The Rolling Stones Studio albums 1964-1974

The Stones albums released during their most creative and enduring period by order of influence and relevance.

The Rolling Stones Studio albums 1964-1974


“Sticky Fingers”, 1971

Two years after “Let It Bleed”, the Stones returned with “Sticky Fingers” released on their own label after ending their contract with Decca that also put an end to the 60’s Stones, together with the 1969 death of Brian Jones. The songs for the album started to develop in 1969, and featured Mick Taylor now as a full time guitarist and Stone. It is often said that Taylor contributed in much more than just his playing to the songs of “Sticky Fingers”, but the playing alone helped immensely in the new Stones sound. It’s a much more heavier album than all the previous ones. The guitars are louder and Jagger’s vocals scratchier as it can be heard in tracks as “Can’t Your Hear Me Knocking”, “Bitch” or “Sway”. The album opener, “Brown Sugar”, featuring the famous guitar intro that became similar to riffs of other Stones songs such as “Rocks Off” or “Start Me Up”, but aside the more heavier tracks, the album also features another strong classic, “Wild Horses”, and the upbeat “Dead Flowers”. “Sister Morphine”, the controversial track that was replaced on some releases of the album by Chuck Berry’s “Let It Rock” (Spain for example) and “Moonlight Mile” are beautiful involving songs. This is an album that cannot be regarded only as the famous Warhol zipper art work, it is the most essential of all Stones albums, a 6 stars one, and the perfect introduction to the band as you can move between Stones several stages, from Hard Rock, to Blues, to Pop and even to the slightly Psychedelic as in “Moonlight Mile”, which will tempt you to go explore the bands other albums.

Strongest tracks: All


“Beggars Banquet”, 1968

The 1968 follow up to the psychedelic “Their Satanic Majesties Request” couldn’t be any more different than it’s predecessor. The Stones were back to the basics and their songwriting more elaborated than ever. A high peak on their songwriting careers and as musicians, this album swings between electric and acoustic tracks. Featuring the big opener “Sympathy For The Devil”, that to this day still sounds as fresh as it was back then, it is one of their essential albums to any music fan. Though still featured on their next album “Let It Bleed”, this is really the biggest last music legacy that Brian Jones left to the band. The perfect slide guitar on “No Expectations” would probably be all it takes to consider that. “Dear Doctor” and “Parachute Woman” are basic blues tracks, but much refined and crafted than their early years blues songs. Then there is “Jigsaw Puzzle” a often forgotten Stones song but one of their bests both musically and lyrically. This is also the album that features another Stones strong classic “Street Fighting Man” and ends with “Salt Of The Earth”. If you haven’t watched “Rock N’ Roll Circus”, the TV film the band did during the release of the album and that features many of these songs live, do it. Besides the Stones you will find also names such as John Lennon, The Who, Eric Clapton and if you look carefully even a young Tony Iommi.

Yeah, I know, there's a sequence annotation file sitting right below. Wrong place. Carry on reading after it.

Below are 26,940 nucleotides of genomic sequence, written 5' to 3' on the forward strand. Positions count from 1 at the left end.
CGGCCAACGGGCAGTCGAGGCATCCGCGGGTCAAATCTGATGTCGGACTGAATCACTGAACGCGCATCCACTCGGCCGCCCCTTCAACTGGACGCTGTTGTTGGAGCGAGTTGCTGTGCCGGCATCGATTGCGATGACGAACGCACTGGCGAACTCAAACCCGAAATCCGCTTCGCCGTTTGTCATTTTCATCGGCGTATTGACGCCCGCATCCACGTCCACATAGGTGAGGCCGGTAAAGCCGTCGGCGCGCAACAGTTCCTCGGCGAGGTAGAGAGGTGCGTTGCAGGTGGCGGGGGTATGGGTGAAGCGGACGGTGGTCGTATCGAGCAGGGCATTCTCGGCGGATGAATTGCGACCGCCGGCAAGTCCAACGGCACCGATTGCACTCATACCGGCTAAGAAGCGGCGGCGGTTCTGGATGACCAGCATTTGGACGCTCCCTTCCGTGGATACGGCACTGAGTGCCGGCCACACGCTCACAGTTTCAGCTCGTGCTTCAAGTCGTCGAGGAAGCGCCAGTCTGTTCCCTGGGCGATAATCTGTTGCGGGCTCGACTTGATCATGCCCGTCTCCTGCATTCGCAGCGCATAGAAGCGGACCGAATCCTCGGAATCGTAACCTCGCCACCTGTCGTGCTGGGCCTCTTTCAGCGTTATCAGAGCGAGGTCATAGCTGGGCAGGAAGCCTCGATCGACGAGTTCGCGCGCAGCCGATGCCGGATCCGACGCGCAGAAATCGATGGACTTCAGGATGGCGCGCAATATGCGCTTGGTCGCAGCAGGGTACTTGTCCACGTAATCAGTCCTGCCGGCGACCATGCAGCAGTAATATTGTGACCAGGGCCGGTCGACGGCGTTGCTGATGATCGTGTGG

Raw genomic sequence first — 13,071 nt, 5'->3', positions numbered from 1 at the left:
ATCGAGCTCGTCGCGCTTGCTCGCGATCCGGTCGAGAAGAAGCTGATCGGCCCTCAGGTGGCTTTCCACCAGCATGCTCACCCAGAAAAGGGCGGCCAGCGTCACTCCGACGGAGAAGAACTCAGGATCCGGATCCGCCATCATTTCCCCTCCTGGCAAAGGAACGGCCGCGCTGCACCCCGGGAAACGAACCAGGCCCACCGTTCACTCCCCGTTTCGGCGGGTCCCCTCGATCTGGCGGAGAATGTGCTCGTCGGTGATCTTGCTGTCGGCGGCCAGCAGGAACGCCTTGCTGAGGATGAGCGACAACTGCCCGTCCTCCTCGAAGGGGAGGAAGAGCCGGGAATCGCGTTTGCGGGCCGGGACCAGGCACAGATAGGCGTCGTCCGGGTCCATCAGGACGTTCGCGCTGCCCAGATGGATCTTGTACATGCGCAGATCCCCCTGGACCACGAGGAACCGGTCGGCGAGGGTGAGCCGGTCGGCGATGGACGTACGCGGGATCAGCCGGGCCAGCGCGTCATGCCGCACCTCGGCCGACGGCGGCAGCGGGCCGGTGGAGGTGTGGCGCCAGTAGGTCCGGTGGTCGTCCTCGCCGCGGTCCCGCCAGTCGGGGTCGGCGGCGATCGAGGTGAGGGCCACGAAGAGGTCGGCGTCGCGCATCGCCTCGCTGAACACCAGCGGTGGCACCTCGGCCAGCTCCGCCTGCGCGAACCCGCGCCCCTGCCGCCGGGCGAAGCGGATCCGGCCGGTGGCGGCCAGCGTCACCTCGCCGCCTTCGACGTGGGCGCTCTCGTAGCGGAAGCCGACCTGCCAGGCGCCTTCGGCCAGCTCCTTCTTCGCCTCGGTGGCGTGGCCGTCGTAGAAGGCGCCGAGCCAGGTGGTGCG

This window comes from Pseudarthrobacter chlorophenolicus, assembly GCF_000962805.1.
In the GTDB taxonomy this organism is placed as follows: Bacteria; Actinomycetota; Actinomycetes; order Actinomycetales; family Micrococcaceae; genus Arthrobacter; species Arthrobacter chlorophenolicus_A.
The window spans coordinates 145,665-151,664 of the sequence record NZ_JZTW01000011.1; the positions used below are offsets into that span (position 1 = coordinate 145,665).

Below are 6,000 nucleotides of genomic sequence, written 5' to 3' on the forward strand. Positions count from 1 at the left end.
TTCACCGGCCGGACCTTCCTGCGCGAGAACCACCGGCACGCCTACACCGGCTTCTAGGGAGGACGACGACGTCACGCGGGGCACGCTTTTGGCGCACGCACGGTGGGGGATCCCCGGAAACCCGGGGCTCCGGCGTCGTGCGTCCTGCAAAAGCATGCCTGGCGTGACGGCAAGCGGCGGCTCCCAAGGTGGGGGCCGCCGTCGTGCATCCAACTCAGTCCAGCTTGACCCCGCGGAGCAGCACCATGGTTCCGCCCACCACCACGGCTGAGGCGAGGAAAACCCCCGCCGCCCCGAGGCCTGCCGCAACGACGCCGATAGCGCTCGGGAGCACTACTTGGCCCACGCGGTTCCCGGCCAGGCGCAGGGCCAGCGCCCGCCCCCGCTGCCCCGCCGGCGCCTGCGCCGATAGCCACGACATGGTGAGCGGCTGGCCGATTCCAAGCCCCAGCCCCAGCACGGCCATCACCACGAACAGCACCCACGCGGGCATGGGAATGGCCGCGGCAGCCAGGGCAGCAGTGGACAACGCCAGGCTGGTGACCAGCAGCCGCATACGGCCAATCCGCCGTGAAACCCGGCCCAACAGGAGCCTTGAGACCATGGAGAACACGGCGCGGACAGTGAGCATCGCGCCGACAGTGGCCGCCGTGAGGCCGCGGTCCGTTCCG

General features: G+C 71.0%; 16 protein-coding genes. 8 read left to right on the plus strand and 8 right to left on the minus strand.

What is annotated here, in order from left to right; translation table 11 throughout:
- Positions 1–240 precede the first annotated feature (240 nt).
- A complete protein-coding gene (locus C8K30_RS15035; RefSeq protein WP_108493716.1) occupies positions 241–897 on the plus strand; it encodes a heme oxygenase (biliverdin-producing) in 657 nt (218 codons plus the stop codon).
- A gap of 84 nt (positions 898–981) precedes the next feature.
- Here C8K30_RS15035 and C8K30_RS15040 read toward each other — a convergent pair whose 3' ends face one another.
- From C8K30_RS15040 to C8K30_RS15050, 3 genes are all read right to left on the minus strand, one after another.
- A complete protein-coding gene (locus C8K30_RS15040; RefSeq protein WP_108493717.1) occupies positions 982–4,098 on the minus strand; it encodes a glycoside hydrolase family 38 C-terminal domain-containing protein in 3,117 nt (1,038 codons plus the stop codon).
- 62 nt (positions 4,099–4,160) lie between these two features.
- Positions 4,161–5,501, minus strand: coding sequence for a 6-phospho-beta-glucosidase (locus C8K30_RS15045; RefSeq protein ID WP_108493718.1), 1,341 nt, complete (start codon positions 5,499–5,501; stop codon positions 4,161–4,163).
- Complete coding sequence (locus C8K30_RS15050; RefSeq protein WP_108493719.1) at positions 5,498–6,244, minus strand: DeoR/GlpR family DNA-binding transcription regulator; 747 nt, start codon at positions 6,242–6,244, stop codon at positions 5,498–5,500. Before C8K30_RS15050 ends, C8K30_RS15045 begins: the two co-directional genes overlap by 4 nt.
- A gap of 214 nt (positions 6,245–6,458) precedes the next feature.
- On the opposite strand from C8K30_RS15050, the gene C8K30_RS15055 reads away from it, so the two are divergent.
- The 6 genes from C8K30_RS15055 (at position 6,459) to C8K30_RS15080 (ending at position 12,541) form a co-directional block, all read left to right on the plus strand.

Strongest tracks: “Sympathy For The Devil”, “No Expectations”, “Parachute Woman”, “Jigsaw Puzzle”, Street Fighting Man”, “Salt Of The Earth”


“Let It Bleed”, 1969

In the aftermath of Brian Jones death, and prior to it due to turmoil between the band and him, the Stones got Mick Taylor as a replacement. Finding themselves restrained to tour the U.S because of Brian Jones drug convictions and his descend into addiction, the Stones opted to let Brian go as he was absent most of the times during the recording sessions of “Let It Bleed”, it is the last Stones album on Decca and the last one featuring Brian Jones as still he played on some of the songs. It is the first album featuring the young Mick Taylor as a Stone. The album opens with “Gimme Shelter”, an absolute Stones classic featuring the shredded back vocals of Merry Clayton. “Love In Vain”, a Robert Johnson cover features the most beautiful slide guitar all through it, but those are not the only classics this album produced, you’ll find “Let It Bleed”, “Country Honk” (that is best remembered as the version on the single release as “Honky Tonk Women”) and the obligatory “You Can’t Always Get What You Want “ that closes the album. In between you have Jones featured tracks “Midnight Rambler” and “You Got The Silver” with Richards as lead vocalist.

Strongest tracks: “Gimme Shelter”, “Love In Vain”,“Let It Bleed”, “You Can’t Always Get What You Want “, “Midnight Rambler”,


“Between The Buttons”, 1967

The year of 1967 was overall a period that saw many already existing rock bands changing musical direction, and a lot of new arrivals to the scene. Influenced by the emerging American West Coast Psychedelic scene as they were recording in Los Angeles, The Stones delivered “Between The Buttons” where they approached those new sounds,a formula that they already had been cooking with the predecessor “Aftermath”. This is one of the greatest Stones albums, delivering tracks such as “Let’s Spend The Night Together” (opening track in north-American releases), “Ruby Tuesday” (also appearing on north-American releases), “Yesterday’s Papers” (opening track in the U.K release), and the west coast psychedelic influence on the fuzz electric guitar of “My Obsession”, “Complicated”, “All Sold Out”. Then the acoustic jewels such as “Backstreet Girl”, the Dylanesque“Who’s Been Sleeping Here”, the tribute to “Miss Amanda Jones”, which is a reference to the future Bowie lover and Disco Diva fashion model Amanda Lear, at the time Brian Jones girlfriend and Dali’s muse.

Strongest tracks: “Let’s Spend The Night Together”,“Ruby Tuesday”, “Yesterday’s Papers”“My Obsession”, “Complicated”,“Backstreet Girl”


“Aftermath”, 1966